Last year, a 38-year-old former British Royal Marine named Richard M. Browning bought a jet engine, attached it to an old washing machine and cranked the throttle to full capacity.
The washing machine did a complete flip in the air.
“At that point, I was fairly convinced we had something worth playing with,” Browning said in a Red Bull video from last week.
Next, he ditched the washing machine and tried it out on himself—strapping six jet engines to his arms. He was confident enough in the results that on Friday he announced the formation of a new startup, Gravity, to build “an entirely new generation of human flight systems for commercial, military and entertainment applications through human propulsion technology that reimagines manned flight.”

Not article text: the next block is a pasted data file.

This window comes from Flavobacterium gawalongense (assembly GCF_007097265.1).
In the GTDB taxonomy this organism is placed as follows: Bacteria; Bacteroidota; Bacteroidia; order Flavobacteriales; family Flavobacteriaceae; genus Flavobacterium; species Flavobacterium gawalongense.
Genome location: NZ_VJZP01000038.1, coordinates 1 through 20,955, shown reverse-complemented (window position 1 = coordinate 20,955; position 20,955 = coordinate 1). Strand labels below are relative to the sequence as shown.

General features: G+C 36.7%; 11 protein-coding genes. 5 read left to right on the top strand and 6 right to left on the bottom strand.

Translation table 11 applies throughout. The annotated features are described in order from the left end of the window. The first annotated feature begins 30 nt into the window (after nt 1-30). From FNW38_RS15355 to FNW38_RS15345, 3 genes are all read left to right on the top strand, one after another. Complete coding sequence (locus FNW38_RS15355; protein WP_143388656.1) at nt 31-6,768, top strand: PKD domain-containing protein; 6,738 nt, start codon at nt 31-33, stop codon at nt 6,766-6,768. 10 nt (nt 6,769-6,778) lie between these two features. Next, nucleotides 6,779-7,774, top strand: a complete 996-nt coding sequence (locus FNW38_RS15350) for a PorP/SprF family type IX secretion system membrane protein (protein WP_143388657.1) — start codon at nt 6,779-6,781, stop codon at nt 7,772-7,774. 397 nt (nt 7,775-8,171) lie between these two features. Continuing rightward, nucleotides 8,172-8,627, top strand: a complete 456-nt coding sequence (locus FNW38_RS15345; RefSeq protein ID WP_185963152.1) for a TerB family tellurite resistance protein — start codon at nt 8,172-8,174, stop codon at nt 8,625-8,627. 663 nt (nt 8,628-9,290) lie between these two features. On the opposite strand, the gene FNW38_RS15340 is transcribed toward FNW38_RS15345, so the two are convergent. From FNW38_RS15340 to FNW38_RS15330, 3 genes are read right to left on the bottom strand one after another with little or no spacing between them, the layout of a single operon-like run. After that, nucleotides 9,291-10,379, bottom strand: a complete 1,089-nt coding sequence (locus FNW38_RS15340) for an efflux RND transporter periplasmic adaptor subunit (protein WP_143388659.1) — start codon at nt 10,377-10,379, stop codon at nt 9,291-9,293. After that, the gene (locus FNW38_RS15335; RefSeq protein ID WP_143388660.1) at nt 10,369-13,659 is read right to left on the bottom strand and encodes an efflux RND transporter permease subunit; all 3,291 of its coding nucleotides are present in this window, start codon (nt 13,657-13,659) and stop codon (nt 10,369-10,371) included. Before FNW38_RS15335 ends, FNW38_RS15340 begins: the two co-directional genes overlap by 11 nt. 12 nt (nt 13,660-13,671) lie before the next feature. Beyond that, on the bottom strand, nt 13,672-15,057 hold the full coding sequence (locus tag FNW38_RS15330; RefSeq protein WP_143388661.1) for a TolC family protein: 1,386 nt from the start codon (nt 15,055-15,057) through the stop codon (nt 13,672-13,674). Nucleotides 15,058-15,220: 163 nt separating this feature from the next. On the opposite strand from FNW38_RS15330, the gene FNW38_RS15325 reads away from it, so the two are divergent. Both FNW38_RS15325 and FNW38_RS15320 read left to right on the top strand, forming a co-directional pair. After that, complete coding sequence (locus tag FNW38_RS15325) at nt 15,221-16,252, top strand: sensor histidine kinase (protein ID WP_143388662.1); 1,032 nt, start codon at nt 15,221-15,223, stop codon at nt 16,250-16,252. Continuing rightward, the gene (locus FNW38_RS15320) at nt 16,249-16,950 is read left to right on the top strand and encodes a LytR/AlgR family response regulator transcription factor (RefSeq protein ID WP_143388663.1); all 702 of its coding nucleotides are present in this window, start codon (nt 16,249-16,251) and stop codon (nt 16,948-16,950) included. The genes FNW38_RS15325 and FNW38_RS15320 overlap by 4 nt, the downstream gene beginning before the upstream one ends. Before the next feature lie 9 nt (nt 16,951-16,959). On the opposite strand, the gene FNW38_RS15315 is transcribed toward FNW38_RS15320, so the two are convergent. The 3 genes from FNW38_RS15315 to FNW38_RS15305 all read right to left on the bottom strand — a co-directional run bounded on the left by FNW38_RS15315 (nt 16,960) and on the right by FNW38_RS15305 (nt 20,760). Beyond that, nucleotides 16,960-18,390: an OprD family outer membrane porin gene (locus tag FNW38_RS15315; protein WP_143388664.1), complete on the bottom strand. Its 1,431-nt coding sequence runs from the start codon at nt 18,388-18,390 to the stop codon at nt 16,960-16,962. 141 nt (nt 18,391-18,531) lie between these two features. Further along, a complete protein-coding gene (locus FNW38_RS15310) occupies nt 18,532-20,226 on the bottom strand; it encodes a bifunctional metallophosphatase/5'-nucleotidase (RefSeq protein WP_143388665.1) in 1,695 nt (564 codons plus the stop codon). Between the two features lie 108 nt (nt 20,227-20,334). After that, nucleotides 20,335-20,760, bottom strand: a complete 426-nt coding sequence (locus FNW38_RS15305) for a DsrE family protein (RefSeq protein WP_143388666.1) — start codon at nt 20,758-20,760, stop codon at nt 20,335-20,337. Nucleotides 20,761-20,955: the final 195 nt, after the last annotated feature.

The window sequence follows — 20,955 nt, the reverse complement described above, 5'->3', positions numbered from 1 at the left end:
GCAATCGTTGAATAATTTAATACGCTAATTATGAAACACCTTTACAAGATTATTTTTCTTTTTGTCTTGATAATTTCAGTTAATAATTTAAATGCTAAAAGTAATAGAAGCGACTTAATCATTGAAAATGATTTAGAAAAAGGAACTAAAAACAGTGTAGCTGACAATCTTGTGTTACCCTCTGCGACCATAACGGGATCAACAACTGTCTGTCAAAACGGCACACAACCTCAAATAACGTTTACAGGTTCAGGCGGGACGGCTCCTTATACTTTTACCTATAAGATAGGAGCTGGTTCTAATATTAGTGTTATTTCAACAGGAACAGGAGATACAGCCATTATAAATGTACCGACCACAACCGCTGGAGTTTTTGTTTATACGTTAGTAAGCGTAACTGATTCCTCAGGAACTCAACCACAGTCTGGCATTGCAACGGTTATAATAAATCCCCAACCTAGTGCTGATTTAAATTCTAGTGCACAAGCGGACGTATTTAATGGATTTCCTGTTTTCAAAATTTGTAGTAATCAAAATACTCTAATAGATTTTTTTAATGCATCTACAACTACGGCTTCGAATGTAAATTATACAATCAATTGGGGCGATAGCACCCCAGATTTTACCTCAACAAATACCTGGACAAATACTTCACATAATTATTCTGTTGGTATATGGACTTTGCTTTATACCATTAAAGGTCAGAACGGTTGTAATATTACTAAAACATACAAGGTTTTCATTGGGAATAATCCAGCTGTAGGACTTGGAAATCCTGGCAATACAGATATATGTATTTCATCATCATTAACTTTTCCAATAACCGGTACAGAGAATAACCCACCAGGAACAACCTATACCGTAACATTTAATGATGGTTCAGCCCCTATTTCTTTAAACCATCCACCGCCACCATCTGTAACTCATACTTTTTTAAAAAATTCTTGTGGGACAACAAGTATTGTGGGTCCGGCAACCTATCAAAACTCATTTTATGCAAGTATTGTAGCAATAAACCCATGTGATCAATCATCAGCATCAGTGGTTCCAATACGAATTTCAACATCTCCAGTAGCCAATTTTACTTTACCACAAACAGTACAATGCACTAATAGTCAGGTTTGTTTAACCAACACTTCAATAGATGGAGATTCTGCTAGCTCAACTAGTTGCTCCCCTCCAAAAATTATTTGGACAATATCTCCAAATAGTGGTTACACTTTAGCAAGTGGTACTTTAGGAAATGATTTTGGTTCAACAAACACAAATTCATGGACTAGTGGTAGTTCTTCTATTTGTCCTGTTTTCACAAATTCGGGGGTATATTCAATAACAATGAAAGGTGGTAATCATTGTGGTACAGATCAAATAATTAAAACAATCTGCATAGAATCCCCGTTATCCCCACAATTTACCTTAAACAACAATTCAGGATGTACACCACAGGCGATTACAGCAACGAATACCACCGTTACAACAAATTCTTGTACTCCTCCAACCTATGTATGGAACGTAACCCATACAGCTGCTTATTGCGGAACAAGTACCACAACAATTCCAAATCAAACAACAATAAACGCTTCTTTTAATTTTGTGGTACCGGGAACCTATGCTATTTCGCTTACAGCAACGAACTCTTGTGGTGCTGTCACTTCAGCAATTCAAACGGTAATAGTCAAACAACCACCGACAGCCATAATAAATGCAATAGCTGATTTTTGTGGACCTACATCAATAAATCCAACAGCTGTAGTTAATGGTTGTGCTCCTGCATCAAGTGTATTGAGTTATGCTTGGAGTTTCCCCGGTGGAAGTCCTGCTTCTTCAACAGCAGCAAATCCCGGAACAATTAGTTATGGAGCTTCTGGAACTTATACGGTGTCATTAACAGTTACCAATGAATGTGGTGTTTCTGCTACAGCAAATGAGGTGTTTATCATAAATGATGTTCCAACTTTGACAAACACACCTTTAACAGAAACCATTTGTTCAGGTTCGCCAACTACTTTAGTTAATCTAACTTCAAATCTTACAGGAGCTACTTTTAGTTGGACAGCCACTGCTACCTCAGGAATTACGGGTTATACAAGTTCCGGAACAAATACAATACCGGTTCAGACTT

“The suit can fly in most locations,” Browning told RedBull.com. “Despite being capable of flying at several hundred miles per hour, and at thousands of feet, normal operation sees the wearer flying at no more than a couple of metres.”
For now, though, Browning is still working on his suit: Test flights, tweaking and integrating improvements.
“We’re a long way away at the moment,” Browning told Wired. “But one day you’ll literally be able to walk around in your garden, take off, fly about, then come down low and land.”
Ideally while repeating, “I am Iron Man”: